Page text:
[The primary and secondary prevention of hypertensive cardiopathy].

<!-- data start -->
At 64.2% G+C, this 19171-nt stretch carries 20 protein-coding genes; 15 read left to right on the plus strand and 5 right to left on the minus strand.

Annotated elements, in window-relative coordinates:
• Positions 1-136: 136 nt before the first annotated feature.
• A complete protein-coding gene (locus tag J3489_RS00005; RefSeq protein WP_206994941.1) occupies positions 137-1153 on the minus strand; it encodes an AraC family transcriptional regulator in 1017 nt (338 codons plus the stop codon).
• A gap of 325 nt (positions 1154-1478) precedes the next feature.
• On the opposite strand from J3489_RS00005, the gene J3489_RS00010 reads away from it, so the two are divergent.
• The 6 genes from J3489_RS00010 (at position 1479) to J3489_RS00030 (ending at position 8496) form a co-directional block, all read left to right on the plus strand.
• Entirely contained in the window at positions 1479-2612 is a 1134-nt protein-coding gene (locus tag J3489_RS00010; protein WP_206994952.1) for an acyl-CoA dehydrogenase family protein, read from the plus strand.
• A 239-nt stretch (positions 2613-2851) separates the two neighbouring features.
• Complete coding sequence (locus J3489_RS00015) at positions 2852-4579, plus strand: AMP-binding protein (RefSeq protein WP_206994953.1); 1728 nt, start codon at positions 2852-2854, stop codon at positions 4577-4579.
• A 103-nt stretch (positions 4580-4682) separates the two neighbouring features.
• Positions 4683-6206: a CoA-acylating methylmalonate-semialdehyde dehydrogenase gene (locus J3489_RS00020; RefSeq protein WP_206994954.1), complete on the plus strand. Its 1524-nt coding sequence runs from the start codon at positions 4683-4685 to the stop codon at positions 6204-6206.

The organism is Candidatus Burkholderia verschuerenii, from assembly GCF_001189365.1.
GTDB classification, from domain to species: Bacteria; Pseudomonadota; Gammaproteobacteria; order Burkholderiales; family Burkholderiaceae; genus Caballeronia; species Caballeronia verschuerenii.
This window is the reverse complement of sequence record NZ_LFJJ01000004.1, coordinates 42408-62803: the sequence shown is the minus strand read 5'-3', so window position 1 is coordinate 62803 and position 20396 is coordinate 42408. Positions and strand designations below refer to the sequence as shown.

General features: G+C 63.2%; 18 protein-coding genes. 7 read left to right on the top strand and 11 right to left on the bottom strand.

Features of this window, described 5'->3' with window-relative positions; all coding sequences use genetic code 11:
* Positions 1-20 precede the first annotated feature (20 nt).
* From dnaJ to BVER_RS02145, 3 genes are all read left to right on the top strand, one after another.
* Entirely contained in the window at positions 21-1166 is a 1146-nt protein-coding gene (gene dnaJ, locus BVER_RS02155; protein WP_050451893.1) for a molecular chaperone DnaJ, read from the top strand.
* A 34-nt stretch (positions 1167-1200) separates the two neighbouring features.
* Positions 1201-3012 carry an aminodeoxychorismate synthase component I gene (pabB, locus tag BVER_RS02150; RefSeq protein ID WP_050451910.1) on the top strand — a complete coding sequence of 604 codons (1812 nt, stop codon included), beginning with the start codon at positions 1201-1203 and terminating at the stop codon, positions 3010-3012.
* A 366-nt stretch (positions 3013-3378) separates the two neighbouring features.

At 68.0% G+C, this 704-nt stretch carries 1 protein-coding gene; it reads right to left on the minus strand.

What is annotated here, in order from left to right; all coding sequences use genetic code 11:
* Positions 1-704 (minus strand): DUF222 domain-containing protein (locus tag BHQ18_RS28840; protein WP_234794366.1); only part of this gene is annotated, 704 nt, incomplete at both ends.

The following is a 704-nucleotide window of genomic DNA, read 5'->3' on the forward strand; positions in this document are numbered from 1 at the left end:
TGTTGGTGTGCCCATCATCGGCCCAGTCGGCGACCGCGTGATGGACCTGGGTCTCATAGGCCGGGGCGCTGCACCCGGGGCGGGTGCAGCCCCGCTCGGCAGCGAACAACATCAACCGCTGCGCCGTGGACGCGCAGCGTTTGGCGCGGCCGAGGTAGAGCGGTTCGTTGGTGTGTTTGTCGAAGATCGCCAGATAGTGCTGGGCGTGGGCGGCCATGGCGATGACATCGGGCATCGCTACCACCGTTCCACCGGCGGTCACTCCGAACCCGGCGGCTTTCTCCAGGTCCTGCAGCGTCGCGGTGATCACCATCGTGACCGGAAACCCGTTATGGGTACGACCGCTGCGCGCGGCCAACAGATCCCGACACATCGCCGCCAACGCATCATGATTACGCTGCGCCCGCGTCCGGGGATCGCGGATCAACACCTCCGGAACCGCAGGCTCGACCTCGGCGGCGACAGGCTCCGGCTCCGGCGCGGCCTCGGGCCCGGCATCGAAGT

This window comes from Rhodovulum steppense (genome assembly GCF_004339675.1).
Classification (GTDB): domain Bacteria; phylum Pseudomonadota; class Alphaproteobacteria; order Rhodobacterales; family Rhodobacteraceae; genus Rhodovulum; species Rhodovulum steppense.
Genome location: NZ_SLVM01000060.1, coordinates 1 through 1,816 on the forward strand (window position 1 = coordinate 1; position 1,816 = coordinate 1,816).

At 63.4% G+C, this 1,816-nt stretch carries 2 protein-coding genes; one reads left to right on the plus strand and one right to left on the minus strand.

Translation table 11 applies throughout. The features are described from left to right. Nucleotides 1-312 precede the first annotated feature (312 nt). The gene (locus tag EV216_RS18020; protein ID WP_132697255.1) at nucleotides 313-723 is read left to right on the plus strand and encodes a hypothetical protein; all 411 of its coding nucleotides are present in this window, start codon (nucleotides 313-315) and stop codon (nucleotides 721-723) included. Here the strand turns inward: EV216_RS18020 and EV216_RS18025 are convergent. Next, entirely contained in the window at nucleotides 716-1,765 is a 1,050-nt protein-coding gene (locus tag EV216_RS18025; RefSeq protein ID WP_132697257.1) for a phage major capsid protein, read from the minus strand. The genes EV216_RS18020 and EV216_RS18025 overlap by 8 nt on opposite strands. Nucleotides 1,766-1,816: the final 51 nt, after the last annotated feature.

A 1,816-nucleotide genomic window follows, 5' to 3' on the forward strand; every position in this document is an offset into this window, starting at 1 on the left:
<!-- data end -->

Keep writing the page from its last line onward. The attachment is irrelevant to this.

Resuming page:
ABSTRACT Antihypertensive treatment is useful in reducing cardiovascular morbidity and mortality. The possibility of preventing cardiac events is mainly related to the effect of antihypertensive drugs on the occurrence of hypertensive heart disease, i.e. on the anatomic and functional abnormalities of the left ventricle that represent the direct consequence of blood pressure increase. Hypertensive heart disease is associated with the concomitant occurrence of structural and functional changes in large arteries and small resistance arteries. Left ventricular hypertrophy represents the sign of preclinical disease in hypertensive heart disease. The use of antihypertensive treatment may induce the regression of left ventricular hypertrophy and determine a significant improvement of functional and clinical consequences of cardiac hypertrophy, and more importantly the regression of left ventricular hypertrophy is associated with an improvement of cardiovascular prognosis in hypertensive patients. It remains to be established whether some antihypertensive drugs are more effective, or only faster, in determining left ventricular hypertrophy regression. Antihypertensive treatment is extremely useful not only in the primary prevention of cardiac events and hypertrophy, but also in the reduction of cardiac complications in patients already presenting with cardiac disease; in fact these patients are at higher cardiovascular risk and therefore the benefit from blood pressure reduction may be even more evident.